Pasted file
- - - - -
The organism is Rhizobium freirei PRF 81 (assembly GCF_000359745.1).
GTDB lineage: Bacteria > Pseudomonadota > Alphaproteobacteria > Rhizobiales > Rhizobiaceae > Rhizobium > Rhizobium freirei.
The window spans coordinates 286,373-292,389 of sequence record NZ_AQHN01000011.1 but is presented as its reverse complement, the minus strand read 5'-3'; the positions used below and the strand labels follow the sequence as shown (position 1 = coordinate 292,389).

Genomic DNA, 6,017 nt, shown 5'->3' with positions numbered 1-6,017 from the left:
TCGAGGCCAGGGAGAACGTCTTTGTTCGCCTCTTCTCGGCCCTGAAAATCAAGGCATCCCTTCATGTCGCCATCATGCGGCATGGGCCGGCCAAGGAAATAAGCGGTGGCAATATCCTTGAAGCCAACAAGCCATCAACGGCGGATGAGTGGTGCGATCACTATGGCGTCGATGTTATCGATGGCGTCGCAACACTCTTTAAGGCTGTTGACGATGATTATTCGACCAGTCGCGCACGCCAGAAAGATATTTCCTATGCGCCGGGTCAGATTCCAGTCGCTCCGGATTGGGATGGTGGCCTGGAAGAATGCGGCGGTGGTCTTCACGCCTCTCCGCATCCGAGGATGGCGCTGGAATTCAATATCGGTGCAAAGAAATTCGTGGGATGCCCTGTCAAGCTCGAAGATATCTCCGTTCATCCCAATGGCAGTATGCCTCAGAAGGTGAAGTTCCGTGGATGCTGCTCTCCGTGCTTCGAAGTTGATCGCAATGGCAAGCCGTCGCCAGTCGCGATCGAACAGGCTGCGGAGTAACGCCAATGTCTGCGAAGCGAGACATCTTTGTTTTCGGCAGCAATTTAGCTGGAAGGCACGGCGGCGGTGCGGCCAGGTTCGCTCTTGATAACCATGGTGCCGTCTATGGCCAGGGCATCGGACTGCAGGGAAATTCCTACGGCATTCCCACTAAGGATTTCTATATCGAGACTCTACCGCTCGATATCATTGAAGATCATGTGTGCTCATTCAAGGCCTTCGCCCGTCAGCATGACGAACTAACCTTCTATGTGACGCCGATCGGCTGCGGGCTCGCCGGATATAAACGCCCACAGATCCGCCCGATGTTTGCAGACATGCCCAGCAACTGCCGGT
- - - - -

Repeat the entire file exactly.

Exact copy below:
The organism is Rhizobium freirei PRF 81 (assembly GCF_000359745.1).
GTDB lineage: Bacteria > Pseudomonadota > Alphaproteobacteria > Rhizobiales > Rhizobiaceae > Rhizobium > Rhizobium freirei.
The window spans coordinates 286,373-292,389 of sequence record NZ_AQHN01000011.1 but is presented as its reverse complement, the minus strand read 5'-3'; the positions used below and the strand labels follow the sequence as shown (position 1 = coordinate 292,389).

Genomic DNA, 6,017 nt, shown 5'->3' with positions numbered 1-6,017 from the left:
TCGAGGCCAGGGAGAACGTCTTTGTTCGCCTCTTCTCGGCCCTGAAAATCAAGGCATCCCTTCATGTCGCCATCATGCGGCATGGGCCGGCCAAGGAAATAAGCGGTGGCAATATCCTTGAAGCCAACAAGCCATCAACGGCGGATGAGTGGTGCGATCACTATGGCGTCGATGTTATCGATGGCGTCGCAACACTCTTTAAGGCTGTTGACGATGATTATTCGACCAGTCGCGCACGCCAGAAAGATATTTCCTATGCGCCGGGTCAGATTCCAGTCGCTCCGGATTGGGATGGTGGCCTGGAAGAATGCGGCGGTGGTCTTCACGCCTCTCCGCATCCGAGGATGGCGCTGGAATTCAATATCGGTGCAAAGAAATTCGTGGGATGCCCTGTCAAGCTCGAAGATATCTCCGTTCATCCCAATGGCAGTATGCCTCAGAAGGTGAAGTTCCGTGGATGCTGCTCTCCGTGCTTCGAAGTTGATCGCAATGGCAAGCCGTCGCCAGTCGCGATCGAACAGGCTGCGGAGTAACGCCAATGTCTGCGAAGCGAGACATCTTTGTTTTCGGCAGCAATTTAGCTGGAAGGCACGGCGGCGGTGCGGCCAGGTTCGCTCTTGATAACCATGGTGCCGTCTATGGCCAGGGCATCGGACTGCAGGGAAATTCCTACGGCATTCCCACTAAGGATTTCTATATCGAGACTCTACCGCTCGATATCATTGAAGATCATGTGTGCTCATTCAAGGCCTTCGCCCGTCAGCATGACGAACTAACCTTCTATGTGACGCCGATCGGCTGCGGGCTCGCCGGATATAAACGCCCACAGATCCGCCCGATGTTTGCAGACATGCCCAGCAACTGCCGGT